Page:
By Mandy Holmes
Photos by Claudia Johnstone
What do technology management, mortgage loan origination, and nature and animal photography have in common? Not much, but that’s exactly the path that photographer and digital artist, Susan Schmitz took to get to where she is today.
While Schmitz now has a successful photography business working with animals and travel groups, she spent more than two decades at a large mortgage company in the Detroit metropolitan area. There, she worked in front-end loan origination and back-end operations, including IT management and quality control. One day, Schmitz decided it was time for a new path.
Schmitz’s secure career treated her well but it eventually became too stifling. She grew restless, which affected the rest of her life, and she realized a change had to be made
“The technical nature of my job was not feeding the growing desires I had to do more with my time and to make a difference in the world,” she says.
With a constant sense of wanderlust, the self-described creative soul packed up and moved to Sedona to “find herself.”
“The beauty and serenity of the area definitely helped me to connect with my creative side,” she says.
It wasn’t long before the breathtaking landscape surrounding her new home quickly inspired Schmitz to start painting. There was just one problem with that: she had neither the talent nor the patience needed to paint the kind of masterpieces that she imagined. However, she was drawn to the photos she was taking to use as reference points for painting. From there she went all in on learning how to use her camera beyond pointing and shooting.
“In my spare time, I taught myself the art of photography. I scoured the web for tutorials and read every instruction manual I could get my hands on,” Schmitz recalls.
As she continued to learn more about photography, Schmitz knew she wanted to make a living from it.
“I started photographing families. I’m pretty introverted and was very uncomfortable with working with people, but I loved photographing their pets. I’ve always had a deep love and respect for animals,” she explains.
The photographer built her portfolio by volunteering to take photos of homeless pets for local rescue organizations. Her photos were used in animal adoption ads and for fundraising. The more photos she took, the more demand there was for them, and she created a rescue program that provides complimentary images of adoptable animals.
During her time of working with rescue animals, Schmitz discovered stock photography. Earning ongoing royalties simply by uploading her photos to an agency sounded like a perfect fit to make a living while continuing to save lives.
It took more than eight years of hard work, dedication and the encouragement of her husband to turn her love of photography into a full-time career, and she did it while making a difference.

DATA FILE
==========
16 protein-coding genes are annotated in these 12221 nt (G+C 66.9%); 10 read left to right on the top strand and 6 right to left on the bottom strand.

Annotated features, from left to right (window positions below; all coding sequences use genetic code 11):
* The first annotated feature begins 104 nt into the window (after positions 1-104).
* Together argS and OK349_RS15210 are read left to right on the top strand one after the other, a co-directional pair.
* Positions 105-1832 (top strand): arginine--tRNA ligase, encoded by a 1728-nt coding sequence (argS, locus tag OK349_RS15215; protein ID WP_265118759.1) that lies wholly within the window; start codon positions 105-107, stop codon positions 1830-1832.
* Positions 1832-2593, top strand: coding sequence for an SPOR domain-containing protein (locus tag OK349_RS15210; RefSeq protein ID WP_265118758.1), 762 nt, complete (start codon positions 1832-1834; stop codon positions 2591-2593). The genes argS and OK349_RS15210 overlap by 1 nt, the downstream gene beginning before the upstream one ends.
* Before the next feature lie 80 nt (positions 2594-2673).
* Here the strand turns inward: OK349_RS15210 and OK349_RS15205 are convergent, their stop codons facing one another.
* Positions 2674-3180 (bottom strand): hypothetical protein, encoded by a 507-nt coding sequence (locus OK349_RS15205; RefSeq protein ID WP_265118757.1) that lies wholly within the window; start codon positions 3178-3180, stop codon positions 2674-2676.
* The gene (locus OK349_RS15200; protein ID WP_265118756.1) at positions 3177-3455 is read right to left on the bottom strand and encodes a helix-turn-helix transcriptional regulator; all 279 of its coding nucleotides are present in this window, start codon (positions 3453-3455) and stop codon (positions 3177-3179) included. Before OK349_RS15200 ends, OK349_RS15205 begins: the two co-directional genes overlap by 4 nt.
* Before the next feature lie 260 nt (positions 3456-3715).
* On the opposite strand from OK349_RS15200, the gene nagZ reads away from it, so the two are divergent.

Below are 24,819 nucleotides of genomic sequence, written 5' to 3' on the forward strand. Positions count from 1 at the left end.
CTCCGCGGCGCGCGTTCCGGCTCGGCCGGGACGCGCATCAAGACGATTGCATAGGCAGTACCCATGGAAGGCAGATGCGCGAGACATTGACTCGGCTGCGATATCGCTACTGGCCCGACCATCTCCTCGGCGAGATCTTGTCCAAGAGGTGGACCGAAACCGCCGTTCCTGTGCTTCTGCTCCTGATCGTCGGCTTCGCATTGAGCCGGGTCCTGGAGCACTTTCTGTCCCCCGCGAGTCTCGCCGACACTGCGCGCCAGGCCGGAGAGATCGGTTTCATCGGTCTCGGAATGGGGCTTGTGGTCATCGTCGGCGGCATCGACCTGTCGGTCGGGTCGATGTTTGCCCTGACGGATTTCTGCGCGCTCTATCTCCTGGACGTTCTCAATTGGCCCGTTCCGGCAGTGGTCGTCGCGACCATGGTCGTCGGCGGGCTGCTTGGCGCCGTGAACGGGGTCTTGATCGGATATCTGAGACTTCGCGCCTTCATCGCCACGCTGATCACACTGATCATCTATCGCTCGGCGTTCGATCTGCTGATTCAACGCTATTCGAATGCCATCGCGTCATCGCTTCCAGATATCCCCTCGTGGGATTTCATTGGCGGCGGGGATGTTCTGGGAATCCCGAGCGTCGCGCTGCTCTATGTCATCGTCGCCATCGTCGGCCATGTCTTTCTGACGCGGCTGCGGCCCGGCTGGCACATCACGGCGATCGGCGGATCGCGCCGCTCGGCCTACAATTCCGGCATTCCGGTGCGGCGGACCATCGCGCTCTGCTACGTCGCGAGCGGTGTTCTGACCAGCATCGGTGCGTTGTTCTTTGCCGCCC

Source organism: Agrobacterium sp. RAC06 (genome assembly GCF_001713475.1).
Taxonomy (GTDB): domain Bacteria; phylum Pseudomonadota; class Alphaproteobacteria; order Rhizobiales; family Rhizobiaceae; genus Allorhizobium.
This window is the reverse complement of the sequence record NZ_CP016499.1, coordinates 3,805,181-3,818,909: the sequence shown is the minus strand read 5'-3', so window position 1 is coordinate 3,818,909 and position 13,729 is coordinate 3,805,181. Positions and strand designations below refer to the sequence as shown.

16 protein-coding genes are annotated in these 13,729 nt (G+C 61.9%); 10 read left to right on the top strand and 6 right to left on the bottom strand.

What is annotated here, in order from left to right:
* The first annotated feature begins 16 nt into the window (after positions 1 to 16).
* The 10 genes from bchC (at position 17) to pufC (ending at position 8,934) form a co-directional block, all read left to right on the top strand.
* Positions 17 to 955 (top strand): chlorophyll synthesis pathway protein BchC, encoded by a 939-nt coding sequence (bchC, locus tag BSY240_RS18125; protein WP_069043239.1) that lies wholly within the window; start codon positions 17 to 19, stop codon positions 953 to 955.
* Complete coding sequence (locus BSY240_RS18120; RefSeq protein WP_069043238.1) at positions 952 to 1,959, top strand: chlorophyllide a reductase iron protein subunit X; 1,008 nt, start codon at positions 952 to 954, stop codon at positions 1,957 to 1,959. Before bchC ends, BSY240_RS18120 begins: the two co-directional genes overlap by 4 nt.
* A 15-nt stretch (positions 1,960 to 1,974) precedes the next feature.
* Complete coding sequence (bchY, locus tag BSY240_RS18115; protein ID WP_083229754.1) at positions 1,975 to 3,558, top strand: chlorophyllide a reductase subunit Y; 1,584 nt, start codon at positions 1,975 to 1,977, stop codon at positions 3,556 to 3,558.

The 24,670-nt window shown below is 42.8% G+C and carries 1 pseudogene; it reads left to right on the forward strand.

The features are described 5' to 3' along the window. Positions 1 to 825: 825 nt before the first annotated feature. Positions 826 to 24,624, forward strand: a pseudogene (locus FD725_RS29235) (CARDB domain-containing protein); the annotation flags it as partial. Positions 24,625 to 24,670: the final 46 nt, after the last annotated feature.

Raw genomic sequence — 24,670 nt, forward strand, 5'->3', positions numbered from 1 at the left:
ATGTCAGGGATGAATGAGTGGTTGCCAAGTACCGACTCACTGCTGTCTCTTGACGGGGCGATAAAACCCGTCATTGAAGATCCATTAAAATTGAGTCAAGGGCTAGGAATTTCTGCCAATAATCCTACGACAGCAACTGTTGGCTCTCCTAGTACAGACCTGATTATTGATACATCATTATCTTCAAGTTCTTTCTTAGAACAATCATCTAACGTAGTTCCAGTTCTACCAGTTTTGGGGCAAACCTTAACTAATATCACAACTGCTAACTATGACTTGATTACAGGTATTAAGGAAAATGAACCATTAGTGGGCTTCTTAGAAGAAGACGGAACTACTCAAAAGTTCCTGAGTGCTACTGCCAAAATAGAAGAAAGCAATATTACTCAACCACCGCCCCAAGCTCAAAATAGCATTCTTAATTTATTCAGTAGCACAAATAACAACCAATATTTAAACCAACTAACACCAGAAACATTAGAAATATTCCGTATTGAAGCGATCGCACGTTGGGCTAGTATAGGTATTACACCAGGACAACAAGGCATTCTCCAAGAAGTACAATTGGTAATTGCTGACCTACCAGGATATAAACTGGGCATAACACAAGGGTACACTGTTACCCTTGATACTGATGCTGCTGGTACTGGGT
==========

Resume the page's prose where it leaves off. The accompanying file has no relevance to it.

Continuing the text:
“I have photographed thousands of rescue animals in the past 10-plus years; almost all of which have been adopted into their fur-ever homes,” Schmitz says.
The animal lover recently shifted her focus to travel and wildlife photography. She has visited Africa three times where she captures the people, animals and landscapes with her camera.
Schmitz’s latest venture is a tag-team effort with her friend, wildlife painter April Howland. Together they co-founded Adventure Artists International. The mission of the organization is to provide creative spirits with unique art and philanthropic-centered travel experiences that inspire global impact through creativity, connection and conservation.
The group has a trip to Kenya in September 2020 to witness the great wildebeest and zebra migration, spend time with a Maasai tribe, and learn about community outreach projects through the Africa Foundation.
The duo will provide ongoing support after the trip for anyone who wants to use their artwork to support the communities and wildlife they met. Up next will be exploring options for additional trips to Yellowstone National Park and Costa Rica.
In the meantime, Schmitz mentors photographers in person and through online classes, and she will be exhibiting her artwork at the Art on the Wild Side exhibit at the Phoenix Zoo and Arizona Center for Nature Conservation. Her collection, titled In The Dust consists of images of endangered wildlife emerging from clouds of dust meant to symbolize and spotlight the efforts that are being made by conservation organizations to prevent these species from dying off and being left in the dust. It will be displayed from Sept. 15 to Jan. 15.
For more information, visit www.susanschmitz.com.